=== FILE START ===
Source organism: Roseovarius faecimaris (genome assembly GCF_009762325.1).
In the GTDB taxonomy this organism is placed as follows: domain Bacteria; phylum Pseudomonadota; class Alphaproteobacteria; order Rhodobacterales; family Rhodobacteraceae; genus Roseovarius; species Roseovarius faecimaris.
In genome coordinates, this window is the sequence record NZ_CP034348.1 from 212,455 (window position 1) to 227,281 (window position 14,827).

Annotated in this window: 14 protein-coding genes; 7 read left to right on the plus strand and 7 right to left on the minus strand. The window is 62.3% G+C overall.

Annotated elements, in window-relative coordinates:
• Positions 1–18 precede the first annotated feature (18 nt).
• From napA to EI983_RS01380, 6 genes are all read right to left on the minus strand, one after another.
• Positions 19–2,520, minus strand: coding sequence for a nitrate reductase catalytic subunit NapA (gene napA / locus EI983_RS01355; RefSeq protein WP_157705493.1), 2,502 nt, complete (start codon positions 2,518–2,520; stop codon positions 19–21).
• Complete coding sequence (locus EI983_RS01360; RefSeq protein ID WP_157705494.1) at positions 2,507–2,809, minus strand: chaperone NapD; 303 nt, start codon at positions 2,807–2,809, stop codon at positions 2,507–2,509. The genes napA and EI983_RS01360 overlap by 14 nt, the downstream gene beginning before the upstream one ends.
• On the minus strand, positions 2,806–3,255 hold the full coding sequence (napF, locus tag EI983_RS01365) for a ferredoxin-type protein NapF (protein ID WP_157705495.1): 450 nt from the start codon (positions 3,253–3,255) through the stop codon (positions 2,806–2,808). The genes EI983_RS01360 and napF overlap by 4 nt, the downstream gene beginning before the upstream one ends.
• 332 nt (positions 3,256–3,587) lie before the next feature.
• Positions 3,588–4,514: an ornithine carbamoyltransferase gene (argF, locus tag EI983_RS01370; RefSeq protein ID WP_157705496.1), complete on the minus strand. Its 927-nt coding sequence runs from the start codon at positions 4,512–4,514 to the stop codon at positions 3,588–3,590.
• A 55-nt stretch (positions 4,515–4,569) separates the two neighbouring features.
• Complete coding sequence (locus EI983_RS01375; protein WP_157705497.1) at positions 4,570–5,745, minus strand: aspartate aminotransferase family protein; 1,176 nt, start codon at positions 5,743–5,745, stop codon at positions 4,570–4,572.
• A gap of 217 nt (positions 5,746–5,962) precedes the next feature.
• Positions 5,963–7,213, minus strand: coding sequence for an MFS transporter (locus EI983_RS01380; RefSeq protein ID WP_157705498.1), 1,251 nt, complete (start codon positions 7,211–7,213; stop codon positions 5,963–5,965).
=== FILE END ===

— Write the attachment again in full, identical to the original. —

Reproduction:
Source organism: Roseovarius faecimaris (genome assembly GCF_009762325.1).
In the GTDB taxonomy this organism is placed as follows: domain Bacteria; phylum Pseudomonadota; class Alphaproteobacteria; order Rhodobacterales; family Rhodobacteraceae; genus Roseovarius; species Roseovarius faecimaris.
In genome coordinates, this window is the sequence record NZ_CP034348.1 from 212,455 (window position 1) to 227,281 (window position 14,827).

Annotated in this window: 14 protein-coding genes; 7 read left to right on the plus strand and 7 right to left on the minus strand. The window is 62.3% G+C overall.

Annotated elements, in window-relative coordinates:
• Positions 1–18 precede the first annotated feature (18 nt).
• From napA to EI983_RS01380, 6 genes are all read right to left on the minus strand, one after another.
• Positions 19–2,520, minus strand: coding sequence for a nitrate reductase catalytic subunit NapA (gene napA / locus EI983_RS01355; RefSeq protein WP_157705493.1), 2,502 nt, complete (start codon positions 2,518–2,520; stop codon positions 19–21).
• Complete coding sequence (locus EI983_RS01360; RefSeq protein ID WP_157705494.1) at positions 2,507–2,809, minus strand: chaperone NapD; 303 nt, start codon at positions 2,807–2,809, stop codon at positions 2,507–2,509. The genes napA and EI983_RS01360 overlap by 14 nt, the downstream gene beginning before the upstream one ends.
• On the minus strand, positions 2,806–3,255 hold the full coding sequence (napF, locus tag EI983_RS01365) for a ferredoxin-type protein NapF (protein ID WP_157705495.1): 450 nt from the start codon (positions 3,253–3,255) through the stop codon (positions 2,806–2,808). The genes EI983_RS01360 and napF overlap by 4 nt, the downstream gene beginning before the upstream one ends.
• 332 nt (positions 3,256–3,587) lie before the next feature.
• Positions 3,588–4,514: an ornithine carbamoyltransferase gene (argF, locus tag EI983_RS01370; RefSeq protein ID WP_157705496.1), complete on the minus strand. Its 927-nt coding sequence runs from the start codon at positions 4,512–4,514 to the stop codon at positions 3,588–3,590.
• A 55-nt stretch (positions 4,515–4,569) separates the two neighbouring features.
• Complete coding sequence (locus EI983_RS01375; protein WP_157705497.1) at positions 4,570–5,745, minus strand: aspartate aminotransferase family protein; 1,176 nt, start codon at positions 5,743–5,745, stop codon at positions 4,570–4,572.
• A gap of 217 nt (positions 5,746–5,962) precedes the next feature.
• Positions 5,963–7,213, minus strand: coding sequence for an MFS transporter (locus EI983_RS01380; RefSeq protein ID WP_157705498.1), 1,251 nt, complete (start codon positions 7,211–7,213; stop codon positions 5,963–5,965).